Prior to 2006, I could step outside on a warm June evening and count on seeing at least a few bats patrolling the backyard in search of flying insects. The U.S. Fish & Wildlife Service (FWS) reports that each bat eats 50 to 100 percent of its body weight every night. That translates into as many as 4,000 flying insects each night.
Over the last 10 years, I’ve seen fewer and fewer bats. The last two years, I’ve seen none.
It’s no coincidence that the fungal disease called white-nose syndrome (WNS) was discovered in 2006 among hibernating bats in a cave near Albany, New York.
White-nose syndrome is a virulent disease that causes bats to fly during the winter when they should be hibernating. The result is that they burn up their fat supplies, and many die.
Six million have died
A U.S. Fish & Wildlife Service fact sheet published earlier this month reports that since 2006 an estimated 6 million bats have died in the Northeast and Canada. In many caves, mortality runs 90 to 100 percent.
As of this month, the FWS reports that WNS has been confirmed in 31 states including West Virginia, Pennsylvania, Ohio, New York, and Michigan and in five Canadian provinces.
Of the 47 species of bats that live in the United States, more than half hibernate to survive winter, and nine of these have been confirmed with WNS infections.
The fungus has been detected on five additional species, but none of these has developed the disease yet.
Fortunately, there is some good news on the horizon. Biologists in New York and Vermont report that up to 50 percent of marked little brown bats at several test locations have survived from one winter to the next over recent years.
This suggests that little brown bats, one of the species hit hardest by WNS, can develop resistance to the fungus. And that means that over time, little brown bat populations may slowly recover.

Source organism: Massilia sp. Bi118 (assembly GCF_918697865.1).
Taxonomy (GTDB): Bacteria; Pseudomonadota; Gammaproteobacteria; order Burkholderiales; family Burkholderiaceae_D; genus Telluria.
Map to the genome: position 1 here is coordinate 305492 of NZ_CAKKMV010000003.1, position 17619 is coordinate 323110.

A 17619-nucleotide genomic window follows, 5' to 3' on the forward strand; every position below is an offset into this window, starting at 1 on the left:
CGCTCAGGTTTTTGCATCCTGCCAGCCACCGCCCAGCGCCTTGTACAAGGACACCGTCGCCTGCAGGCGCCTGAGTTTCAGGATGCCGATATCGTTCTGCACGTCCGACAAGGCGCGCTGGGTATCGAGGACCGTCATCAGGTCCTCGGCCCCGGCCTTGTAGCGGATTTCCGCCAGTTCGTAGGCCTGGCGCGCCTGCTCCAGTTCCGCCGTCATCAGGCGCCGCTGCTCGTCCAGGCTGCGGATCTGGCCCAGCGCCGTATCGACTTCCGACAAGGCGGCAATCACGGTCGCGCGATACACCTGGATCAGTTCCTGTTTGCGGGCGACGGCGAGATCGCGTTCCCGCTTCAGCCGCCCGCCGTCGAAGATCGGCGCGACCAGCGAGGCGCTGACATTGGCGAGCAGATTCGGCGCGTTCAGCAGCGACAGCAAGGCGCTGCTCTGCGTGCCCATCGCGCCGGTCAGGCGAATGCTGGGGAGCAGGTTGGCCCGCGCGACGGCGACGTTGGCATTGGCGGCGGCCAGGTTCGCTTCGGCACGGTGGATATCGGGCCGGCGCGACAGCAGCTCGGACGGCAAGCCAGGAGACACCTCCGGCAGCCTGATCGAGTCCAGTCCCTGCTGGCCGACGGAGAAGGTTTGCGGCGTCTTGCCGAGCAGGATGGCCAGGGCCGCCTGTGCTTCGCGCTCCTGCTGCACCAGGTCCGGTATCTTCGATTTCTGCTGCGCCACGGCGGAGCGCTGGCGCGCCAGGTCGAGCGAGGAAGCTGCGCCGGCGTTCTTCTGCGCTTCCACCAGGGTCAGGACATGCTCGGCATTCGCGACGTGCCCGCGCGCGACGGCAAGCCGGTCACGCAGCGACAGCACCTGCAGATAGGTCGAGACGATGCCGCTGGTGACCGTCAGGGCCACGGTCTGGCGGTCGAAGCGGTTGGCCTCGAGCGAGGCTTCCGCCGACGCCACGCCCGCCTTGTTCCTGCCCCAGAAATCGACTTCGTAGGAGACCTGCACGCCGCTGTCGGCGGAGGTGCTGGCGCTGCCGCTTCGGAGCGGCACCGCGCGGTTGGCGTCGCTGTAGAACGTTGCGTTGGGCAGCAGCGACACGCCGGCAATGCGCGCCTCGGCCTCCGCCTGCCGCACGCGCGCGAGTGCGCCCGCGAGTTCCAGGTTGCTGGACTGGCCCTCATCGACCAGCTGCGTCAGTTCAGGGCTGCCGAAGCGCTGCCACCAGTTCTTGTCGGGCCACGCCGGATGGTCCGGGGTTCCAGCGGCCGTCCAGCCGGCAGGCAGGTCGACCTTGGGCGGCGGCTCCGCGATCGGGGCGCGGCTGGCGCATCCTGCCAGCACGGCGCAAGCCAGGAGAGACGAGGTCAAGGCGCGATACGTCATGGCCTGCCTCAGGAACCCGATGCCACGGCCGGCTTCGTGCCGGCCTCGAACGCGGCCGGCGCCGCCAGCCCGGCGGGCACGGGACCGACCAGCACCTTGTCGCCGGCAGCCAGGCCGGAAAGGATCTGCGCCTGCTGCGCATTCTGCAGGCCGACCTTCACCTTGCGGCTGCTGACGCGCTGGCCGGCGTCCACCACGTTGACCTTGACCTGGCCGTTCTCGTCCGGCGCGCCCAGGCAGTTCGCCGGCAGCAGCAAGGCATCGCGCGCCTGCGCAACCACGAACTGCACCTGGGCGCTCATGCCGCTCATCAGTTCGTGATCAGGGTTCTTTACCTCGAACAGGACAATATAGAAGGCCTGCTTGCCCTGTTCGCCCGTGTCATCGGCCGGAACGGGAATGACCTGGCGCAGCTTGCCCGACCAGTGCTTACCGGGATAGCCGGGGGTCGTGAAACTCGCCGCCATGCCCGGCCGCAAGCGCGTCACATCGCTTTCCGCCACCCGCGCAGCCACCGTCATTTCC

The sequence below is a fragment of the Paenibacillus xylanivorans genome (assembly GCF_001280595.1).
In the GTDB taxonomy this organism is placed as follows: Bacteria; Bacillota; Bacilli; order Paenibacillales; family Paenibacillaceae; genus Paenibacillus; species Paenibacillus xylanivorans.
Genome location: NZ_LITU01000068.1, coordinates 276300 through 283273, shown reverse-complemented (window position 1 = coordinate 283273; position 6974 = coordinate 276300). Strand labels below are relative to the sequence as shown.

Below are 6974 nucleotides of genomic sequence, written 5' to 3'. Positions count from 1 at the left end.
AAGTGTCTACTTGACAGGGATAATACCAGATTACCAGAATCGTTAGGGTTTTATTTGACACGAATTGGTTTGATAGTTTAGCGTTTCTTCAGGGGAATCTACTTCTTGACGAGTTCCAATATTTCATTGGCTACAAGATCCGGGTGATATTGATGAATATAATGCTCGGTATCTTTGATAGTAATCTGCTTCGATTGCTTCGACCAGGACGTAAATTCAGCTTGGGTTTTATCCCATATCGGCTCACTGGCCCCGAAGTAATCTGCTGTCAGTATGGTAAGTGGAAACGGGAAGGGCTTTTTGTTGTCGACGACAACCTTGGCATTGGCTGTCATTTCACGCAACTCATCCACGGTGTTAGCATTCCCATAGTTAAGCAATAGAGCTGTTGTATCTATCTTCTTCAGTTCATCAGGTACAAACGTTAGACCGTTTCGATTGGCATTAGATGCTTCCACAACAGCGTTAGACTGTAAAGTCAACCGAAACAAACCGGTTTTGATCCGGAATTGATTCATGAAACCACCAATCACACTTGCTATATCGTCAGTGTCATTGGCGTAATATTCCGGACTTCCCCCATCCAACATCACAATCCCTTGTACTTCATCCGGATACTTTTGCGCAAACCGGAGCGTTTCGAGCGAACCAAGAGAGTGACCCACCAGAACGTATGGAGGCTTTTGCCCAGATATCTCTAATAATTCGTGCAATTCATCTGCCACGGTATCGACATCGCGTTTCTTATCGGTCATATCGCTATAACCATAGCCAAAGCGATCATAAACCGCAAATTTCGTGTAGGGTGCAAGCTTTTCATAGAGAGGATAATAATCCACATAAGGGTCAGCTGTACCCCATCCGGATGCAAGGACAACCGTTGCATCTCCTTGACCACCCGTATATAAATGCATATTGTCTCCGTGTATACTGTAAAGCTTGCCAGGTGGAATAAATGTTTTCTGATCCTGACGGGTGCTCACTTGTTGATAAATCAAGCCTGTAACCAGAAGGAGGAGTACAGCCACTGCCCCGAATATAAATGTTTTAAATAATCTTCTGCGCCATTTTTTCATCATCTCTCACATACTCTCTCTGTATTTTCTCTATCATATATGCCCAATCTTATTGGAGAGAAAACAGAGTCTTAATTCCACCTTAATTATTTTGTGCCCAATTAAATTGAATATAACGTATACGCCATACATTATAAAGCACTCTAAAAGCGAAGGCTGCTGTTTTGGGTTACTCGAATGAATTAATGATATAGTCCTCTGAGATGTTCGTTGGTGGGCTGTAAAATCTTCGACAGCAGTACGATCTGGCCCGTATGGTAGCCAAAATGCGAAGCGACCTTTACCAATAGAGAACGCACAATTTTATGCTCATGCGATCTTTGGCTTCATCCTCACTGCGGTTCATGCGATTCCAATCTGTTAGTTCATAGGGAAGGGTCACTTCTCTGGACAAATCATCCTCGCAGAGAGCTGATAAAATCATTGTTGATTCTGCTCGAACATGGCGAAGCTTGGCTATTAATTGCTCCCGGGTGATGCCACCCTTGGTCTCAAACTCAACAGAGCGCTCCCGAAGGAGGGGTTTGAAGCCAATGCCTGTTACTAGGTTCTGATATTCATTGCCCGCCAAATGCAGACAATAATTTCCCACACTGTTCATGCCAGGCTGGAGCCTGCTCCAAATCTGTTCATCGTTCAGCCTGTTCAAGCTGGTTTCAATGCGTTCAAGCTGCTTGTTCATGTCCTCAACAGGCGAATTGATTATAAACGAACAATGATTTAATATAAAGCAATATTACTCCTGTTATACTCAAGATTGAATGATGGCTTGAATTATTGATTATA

Pre-2006, big brown bats and little brown bats were abundant visitors to eastern backyards. In fact, if you’ve ever seen a bat flying in your backyard, it was probably a big brown or little brown bat.
It was with this knowledge that I attended a meeting of the West Virginia chapter of The Wildlife Society back in March. One of the presentations was a survey of local bat populations by Jesse De La Cruz, a bat specialist who works for an ecological consulting firm.
After his talk, I introduced myself and explained that I lived near some of his study sites. I invited him to cruise my property, and he agreed to do a brief survey.
He arrived one morning in mid-April and walked the property to evaluate it as bat habitat. He thought it looked promising and agreed to return in a few weeks to set up several listening stations to record the ultra sonic, species-specific vocalizations that bats emit. The recorders operated only at night.
When Jesse returned to pick up the recording devices, he quickly determined that bats had been detected. Since my wife and I had not seen any bats for several years, I was pleasantly surprised. Jesse said he’d get back to me with more detailed results after he had a chance to analyze the recordings.
A few days later I received an email confirming recordings of four bat species — big brown bat, red bat, northern bat, and hoary bat.
Not only did Jesse confirm the presence of bats on our property, he established that we actually host a community of at least four species. And since the purpose of this survey was limited, it’s possible that we might find other species in the future.
The next step is for Jesse to send in technicians to set up some nets. Then bats can be captured and marked to get a better understanding of population sizes. I’ll keep you posted on the results.
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